Except for a few allphatic hydrocarbons and polynuclear aromatic hydrocarbons, these
compounds are manmade.
Sources and Uses
Chlorinated Pesticides Chlorinated pesticides are complex organic compounds to
which chlorine has been added. They are used to
(partially) control Insects. Some common pesticides
Include dieldrin, chlordane, lUndane, and mlrex. DDT and Its
breakdown products (DDD and DDE) have been detected
as recently as 1991 in Florida sediments, although use of
DDT has been halted In the U.S. However, U.S. chemical
companies still manufacture DDT for use In other countries.
Polynuclear Aromatic PAHs are complex organic compounds that form during
Hydrocarbons incomplete burning of coal, oil and gas, garbage, or other
organic substances. The term PAHs Is applied to
compounds that have two or more benzene rings. PAHs
can occur naturally, but the majority are produced by
anthropogenic activity. Oil and fuel spills are a source of
PAHs In estuarlne systems. Some PAHs are used In
production of pharmaceutical products, dyes, pesticides,
Polychlorinated The term PCBs is applied to organic molecules that contain
Blphenyls chlorine substituted Into a blphenyl ring. PCBs were used In
closed electric systems (transformers), and In other
applications, all of which were discontinued In 1971.
Introduction into the environment still occurs, for example
from waste incineration. These molecules are extremely
persistent stable compounds in the environment.
Phenolic Hydrocarbons Organic solvents used in the manufacture of resins, paint,
and plastics. Some are used as a disinfectant. Some
phenolic compounds occur naturally In wood, petroleum,
and tar, and are constituents of human and animal wastes.
Aliphotic Petroleum Organic molecules formed by chains (polymers) of carbon
Hydrocarbons atoms released In aquatic environments by petroleum spills
during loading/offloadlng, transport and production
activities. Most petroleum hydrocarbons are released Into
the environment during transport activity, and not by
offshore petroleum or natural gas exploration and/or
Florida Coastal Sediment Contaminants Atlas Technical Volume References
BIshof, D.E., 1991. Umnologlcal monitoring and Investigations program: Sediment quality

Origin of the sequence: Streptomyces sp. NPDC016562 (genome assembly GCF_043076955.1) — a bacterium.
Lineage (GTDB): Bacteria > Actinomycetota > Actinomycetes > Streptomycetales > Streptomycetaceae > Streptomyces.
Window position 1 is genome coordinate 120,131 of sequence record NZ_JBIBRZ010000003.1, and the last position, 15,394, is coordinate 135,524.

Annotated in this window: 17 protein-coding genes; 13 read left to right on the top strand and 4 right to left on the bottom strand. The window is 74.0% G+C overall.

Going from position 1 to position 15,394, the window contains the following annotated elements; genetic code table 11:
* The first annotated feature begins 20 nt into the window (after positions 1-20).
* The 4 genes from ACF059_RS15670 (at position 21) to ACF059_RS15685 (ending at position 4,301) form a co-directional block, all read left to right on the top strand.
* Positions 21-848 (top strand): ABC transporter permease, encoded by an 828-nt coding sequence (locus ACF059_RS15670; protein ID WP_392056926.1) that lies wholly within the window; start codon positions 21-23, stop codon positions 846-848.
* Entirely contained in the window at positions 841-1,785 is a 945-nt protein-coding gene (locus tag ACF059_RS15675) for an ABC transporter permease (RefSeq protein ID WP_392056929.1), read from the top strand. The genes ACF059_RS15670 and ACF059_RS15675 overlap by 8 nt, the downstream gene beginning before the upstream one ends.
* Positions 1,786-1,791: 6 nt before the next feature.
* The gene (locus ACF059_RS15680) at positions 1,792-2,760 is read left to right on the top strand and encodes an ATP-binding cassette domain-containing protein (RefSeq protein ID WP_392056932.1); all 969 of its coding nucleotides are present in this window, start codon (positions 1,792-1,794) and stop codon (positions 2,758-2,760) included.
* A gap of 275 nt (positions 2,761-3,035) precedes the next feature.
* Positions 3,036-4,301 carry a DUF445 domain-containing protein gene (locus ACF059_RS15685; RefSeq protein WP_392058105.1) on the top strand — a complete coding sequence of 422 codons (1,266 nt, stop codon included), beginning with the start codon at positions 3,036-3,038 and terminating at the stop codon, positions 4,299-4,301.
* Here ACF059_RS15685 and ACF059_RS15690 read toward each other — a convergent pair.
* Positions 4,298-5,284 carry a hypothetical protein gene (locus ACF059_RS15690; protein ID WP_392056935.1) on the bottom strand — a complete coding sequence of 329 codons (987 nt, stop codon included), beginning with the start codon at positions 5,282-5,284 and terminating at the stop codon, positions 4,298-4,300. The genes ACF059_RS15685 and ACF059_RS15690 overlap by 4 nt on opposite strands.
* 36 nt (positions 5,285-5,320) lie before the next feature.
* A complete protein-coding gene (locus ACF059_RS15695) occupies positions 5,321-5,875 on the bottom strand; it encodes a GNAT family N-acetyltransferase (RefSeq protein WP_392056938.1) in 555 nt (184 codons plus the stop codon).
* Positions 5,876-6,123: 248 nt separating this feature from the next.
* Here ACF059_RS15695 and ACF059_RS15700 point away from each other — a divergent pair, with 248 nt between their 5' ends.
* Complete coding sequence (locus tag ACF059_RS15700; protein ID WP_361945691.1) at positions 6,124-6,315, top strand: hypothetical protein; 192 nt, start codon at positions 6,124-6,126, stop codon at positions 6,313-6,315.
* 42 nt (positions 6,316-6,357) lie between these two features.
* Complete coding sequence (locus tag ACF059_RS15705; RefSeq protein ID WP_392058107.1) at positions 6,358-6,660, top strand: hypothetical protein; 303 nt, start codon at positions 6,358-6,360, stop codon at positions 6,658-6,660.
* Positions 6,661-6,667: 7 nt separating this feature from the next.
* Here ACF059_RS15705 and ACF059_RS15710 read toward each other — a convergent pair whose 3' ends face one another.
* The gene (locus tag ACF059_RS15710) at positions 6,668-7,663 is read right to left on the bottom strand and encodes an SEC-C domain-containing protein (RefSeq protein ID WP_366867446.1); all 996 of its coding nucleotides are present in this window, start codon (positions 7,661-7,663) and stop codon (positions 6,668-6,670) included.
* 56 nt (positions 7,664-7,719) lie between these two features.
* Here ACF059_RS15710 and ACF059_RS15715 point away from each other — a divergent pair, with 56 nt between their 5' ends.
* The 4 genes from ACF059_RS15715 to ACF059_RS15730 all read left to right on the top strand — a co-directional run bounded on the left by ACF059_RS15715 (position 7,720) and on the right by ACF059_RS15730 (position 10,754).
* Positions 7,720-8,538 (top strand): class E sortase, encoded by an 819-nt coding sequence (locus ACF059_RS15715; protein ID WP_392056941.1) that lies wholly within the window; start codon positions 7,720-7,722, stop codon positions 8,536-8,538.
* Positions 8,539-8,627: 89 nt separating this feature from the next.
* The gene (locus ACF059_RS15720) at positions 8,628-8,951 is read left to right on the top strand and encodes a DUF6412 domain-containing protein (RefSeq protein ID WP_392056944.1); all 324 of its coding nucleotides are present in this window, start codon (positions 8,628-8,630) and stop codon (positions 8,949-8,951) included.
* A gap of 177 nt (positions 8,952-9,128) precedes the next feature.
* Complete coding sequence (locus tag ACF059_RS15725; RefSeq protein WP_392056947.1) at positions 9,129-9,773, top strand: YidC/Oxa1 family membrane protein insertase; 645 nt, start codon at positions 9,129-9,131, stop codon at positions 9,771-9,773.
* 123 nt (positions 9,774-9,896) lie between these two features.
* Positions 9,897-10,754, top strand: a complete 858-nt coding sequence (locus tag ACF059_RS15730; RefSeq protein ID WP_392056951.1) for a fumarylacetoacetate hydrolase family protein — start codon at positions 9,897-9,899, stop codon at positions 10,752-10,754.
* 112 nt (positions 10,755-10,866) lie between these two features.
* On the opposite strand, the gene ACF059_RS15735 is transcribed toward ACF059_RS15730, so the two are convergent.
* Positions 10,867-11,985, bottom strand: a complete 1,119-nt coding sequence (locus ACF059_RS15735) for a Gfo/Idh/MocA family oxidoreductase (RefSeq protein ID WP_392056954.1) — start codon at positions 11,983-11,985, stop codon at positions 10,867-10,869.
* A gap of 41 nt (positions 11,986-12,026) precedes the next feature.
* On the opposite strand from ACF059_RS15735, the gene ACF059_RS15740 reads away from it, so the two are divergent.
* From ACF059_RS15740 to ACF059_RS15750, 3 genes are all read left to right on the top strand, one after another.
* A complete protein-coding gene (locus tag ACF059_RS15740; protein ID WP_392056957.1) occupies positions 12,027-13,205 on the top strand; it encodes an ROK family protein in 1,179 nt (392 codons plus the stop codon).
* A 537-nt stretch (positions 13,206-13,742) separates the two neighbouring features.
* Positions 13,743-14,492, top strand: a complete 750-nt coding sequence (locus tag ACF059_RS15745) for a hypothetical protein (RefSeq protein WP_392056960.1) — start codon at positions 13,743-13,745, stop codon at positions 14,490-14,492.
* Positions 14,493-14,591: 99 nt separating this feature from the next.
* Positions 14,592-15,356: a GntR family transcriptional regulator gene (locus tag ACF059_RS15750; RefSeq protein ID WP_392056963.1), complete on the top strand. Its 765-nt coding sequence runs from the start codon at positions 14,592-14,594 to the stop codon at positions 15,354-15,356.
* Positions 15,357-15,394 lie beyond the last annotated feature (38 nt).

monitoring semiannual report. Collier County Pollution Control Department.
Brim, M., 1993. Toxics characterization report for Perdldo Bay, Alabama and Florida.
United States Fish and Wildlife Service, publication no. PCFO-EC-93-04. Panama City, FL,
Brim, M., (In preparation). Sediment chemistry of St. Andrew Bay, United Sates Fish and
Wildlife Service. Panama City, FL.
Brooks, G.R. and Doyle, L.J., 1989. Recent geological history of mud-dominated sediments
In Hlllsborough Bay, Florida: Final report to City of Tampa.
Brooks, G.R. and Doyle, L.J., 1992. A characterization of Tampa Bay sediments, phase III:
distribution of sediments and sedimentary contaminants. Report submitted to the
Southwest Florida Water Management District by the Center for Nearshore Marine
Science of the University of South Florida.
Broward County Department of Resource Protection, 1993. New River Study: Final Report.
Delflno, J.J., Coates, J.A., Davis, W.M., Garcla, K.L., Jacobs, M.W., Marlncic, K.J., and
Signorella, L.L., 1991. Toxic pollutants in discharges, ambient waters, and bottom
sediments. Report to the Department of Environmental Regulation, 405 pp.
Dixon, L.K., 1988. Non-point water quality Impacts In northern west coast Inland
Navigation District waters. Final report submitted to Manatee County Public Works
Department. Technical Report No. 126, Mote Marine Laboratory, Sarasota, Florida.
Doyle, L.J., Brooks, G.R., Fanning, K.A., Van Vleet, E.S., Byrne, R.H., and Blake, N.J., 1989. A
characterization of Tampa Bay sediments. A report submitted to the Southwest Florida
Water Management District by the Center for Nearshore Marine Science of the University
of South Florida.